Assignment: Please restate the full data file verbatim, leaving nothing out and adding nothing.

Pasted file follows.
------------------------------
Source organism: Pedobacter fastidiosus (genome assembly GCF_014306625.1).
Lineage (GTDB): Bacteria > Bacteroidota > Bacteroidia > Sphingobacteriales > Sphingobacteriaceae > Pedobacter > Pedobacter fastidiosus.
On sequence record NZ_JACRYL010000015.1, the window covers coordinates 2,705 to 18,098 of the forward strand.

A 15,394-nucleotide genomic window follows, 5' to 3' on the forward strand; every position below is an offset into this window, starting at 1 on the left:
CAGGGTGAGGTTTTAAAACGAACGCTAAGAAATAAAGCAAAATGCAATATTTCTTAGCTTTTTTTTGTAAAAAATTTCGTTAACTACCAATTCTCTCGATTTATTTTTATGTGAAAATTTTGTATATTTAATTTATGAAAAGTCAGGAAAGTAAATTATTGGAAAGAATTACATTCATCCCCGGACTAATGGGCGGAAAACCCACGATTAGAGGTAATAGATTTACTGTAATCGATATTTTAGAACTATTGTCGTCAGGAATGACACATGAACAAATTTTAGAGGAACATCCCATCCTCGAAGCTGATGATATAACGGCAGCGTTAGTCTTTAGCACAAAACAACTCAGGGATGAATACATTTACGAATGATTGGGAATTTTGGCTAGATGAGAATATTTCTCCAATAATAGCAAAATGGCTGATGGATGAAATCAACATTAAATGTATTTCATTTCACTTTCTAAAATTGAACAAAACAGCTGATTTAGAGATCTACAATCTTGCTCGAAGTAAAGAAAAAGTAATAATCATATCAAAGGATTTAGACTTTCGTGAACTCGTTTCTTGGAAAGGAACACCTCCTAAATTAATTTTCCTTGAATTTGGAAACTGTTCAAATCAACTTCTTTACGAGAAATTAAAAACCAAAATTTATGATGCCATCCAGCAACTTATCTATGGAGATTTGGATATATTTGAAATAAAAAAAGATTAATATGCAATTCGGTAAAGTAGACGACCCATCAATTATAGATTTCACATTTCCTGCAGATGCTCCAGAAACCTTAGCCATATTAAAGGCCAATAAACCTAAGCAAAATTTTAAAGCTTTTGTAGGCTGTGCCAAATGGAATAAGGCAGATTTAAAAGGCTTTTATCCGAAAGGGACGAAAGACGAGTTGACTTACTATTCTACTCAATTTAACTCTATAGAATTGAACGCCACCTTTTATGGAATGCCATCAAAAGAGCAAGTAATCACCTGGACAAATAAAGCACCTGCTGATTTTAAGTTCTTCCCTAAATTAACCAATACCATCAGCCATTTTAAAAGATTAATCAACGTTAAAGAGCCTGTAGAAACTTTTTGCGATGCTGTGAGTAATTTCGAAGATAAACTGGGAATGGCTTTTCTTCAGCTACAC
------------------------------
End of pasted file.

Source organism: Pedobacter fastidiosus (genome assembly GCF_014306625.1).
Lineage (GTDB): Bacteria > Bacteroidota > Bacteroidia > Sphingobacteriales > Sphingobacteriaceae > Pedobacter > Pedobacter fastidiosus.
On sequence record NZ_JACRYL010000015.1, the window covers coordinates 2,705 to 18,098 of the forward strand.

A 15,394-nucleotide genomic window follows, 5' to 3' on the forward strand; every position below is an offset into this window, starting at 1 on the left:
CAGGGTGAGGTTTTAAAACGAACGCTAAGAAATAAAGCAAAATGCAATATTTCTTAGCTTTTTTTTGTAAAAAATTTCGTTAACTACCAATTCTCTCGATTTATTTTTATGTGAAAATTTTGTATATTTAATTTATGAAAAGTCAGGAAAGTAAATTATTGGAAAGAATTACATTCATCCCCGGACTAATGGGCGGAAAACCCACGATTAGAGGTAATAGATTTACTGTAATCGATATTTTAGAACTATTGTCGTCAGGAATGACACATGAACAAATTTTAGAGGAACATCCCATCCTCGAAGCTGATGATATAACGGCAGCGTTAGTCTTTAGCACAAAACAACTCAGGGATGAATACATTTACGAATGATTGGGAATTTTGGCTAGATGAGAATATTTCTCCAATAATAGCAAAATGGCTGATGGATGAAATCAACATTAAATGTATTTCATTTCACTTTCTAAAATTGAACAAAACAGCTGATTTAGAGATCTACAATCTTGCTCGAAGTAAAGAAAAAGTAATAATCATATCAAAGGATTTAGACTTTCGTGAACTCGTTTCTTGGAAAGGAACACCTCCTAAATTAATTTTCCTTGAATTTGGAAACTGTTCAAATCAACTTCTTTACGAGAAATTAAAAACCAAAATTTATGATGCCATCCAGCAACTTATCTATGGAGATTTGGATATATTTGAAATAAAAAAAGATTAATATGCAATTCGGTAAAGTAGACGACCCATCAATTATAGATTTCACATTTCCTGCAGATGCTCCAGAAACCTTAGCCATATTAAAGGCCAATAAACCTAAGCAAAATTTTAAAGCTTTTGTAGGCTGTGCCAAATGGAATAAGGCAGATTTAAAAGGCTTTTATCCGAAAGGGACGAAAGACGAGTTGACTTACTATTCTACTCAATTTAACTCTATAGAATTGAACGCCACCTTTTATGGAATGCCATCAAAAGAGCAAGTAATCACCTGGACAAATAAAGCACCTGCTGATTTTAAGTTCTTCCCTAAATTAACCAATACCATCAGCCATTTTAAAAGATTAATCAACGTTAAAGAGCCTGTAGAAACTTTTTGCGATGCTGTGAGTAATTTCGAAGATAAACTGGGAATGGCTTTTCTTCAGCTACAC